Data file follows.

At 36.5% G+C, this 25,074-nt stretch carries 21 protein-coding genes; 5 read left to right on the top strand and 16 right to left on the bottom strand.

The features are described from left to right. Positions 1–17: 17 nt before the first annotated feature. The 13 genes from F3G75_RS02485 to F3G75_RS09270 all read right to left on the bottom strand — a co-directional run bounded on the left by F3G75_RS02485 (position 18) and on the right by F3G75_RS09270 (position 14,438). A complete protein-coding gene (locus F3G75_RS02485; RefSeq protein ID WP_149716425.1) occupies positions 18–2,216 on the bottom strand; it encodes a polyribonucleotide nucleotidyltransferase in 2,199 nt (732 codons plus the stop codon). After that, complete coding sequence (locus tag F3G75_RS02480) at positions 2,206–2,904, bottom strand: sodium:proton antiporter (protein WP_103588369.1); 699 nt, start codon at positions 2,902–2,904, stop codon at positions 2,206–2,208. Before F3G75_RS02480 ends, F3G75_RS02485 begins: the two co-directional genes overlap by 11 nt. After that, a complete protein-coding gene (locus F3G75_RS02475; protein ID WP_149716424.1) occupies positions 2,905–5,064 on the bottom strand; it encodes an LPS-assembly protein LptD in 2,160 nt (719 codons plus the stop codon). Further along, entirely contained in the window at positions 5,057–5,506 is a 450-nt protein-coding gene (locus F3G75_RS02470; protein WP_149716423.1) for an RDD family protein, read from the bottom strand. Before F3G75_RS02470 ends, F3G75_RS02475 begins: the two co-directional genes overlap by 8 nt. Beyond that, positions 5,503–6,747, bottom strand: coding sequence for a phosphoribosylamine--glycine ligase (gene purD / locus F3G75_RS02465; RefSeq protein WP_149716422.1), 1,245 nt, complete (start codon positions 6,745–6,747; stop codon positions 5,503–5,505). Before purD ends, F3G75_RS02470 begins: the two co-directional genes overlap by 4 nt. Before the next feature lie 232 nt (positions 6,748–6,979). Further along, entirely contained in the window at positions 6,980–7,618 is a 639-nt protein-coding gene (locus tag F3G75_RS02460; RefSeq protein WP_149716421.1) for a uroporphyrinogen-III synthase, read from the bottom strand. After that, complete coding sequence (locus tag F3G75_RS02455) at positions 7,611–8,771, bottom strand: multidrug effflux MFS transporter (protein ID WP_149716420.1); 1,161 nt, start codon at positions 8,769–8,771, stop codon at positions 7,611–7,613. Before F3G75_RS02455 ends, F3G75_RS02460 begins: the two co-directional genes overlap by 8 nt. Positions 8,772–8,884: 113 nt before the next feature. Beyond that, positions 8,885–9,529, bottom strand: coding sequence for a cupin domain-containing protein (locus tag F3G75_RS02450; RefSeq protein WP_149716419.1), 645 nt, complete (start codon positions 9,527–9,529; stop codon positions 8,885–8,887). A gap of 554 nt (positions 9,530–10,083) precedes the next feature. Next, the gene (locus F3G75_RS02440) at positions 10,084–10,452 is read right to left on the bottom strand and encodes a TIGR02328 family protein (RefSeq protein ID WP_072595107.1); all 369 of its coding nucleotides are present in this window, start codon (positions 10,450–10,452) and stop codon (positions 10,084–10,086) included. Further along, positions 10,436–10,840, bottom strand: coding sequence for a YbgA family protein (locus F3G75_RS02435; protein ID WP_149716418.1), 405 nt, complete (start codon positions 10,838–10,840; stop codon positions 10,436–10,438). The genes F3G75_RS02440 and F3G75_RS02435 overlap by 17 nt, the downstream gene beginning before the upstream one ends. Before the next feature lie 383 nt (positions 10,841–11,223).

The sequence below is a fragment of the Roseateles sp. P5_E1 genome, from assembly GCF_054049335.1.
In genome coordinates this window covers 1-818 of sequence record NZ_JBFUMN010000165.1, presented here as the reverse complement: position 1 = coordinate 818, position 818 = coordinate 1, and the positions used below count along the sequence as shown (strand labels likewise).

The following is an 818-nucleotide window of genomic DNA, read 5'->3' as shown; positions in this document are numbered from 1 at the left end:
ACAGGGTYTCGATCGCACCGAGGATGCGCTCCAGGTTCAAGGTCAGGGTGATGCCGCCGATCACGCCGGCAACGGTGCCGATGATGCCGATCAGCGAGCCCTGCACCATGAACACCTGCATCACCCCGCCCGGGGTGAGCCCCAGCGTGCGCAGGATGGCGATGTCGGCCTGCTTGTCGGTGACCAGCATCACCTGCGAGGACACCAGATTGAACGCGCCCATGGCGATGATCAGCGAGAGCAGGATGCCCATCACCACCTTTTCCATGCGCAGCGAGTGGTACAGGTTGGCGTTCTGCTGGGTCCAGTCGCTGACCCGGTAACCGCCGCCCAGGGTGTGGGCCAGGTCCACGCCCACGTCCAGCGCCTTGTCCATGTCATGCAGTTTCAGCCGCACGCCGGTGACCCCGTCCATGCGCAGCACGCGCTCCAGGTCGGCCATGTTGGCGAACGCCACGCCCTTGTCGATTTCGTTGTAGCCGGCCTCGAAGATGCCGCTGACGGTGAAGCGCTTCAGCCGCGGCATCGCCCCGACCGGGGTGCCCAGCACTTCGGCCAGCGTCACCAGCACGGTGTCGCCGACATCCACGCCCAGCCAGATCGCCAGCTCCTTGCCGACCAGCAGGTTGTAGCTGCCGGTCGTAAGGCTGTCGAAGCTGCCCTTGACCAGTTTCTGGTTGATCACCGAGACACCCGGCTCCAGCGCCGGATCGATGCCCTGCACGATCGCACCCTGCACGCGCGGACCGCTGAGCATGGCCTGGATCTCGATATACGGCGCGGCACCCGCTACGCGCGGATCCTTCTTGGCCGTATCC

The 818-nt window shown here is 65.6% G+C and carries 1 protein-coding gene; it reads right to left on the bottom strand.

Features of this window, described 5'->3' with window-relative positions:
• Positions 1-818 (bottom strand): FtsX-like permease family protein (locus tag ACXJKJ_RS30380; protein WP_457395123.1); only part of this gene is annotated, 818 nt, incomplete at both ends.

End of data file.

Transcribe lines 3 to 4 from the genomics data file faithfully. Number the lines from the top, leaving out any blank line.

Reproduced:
The sequence below is a fragment of the Roseateles sp. P5_E1 genome, from assembly GCF_054049335.1.
In genome coordinates this window covers 1-818 of sequence record NZ_JBFUMN010000165.1, presented here as the reverse complement: position 1 = coordinate 818, position 818 = coordinate 1, and the positions used below count along the sequence as shown (strand labels likewise).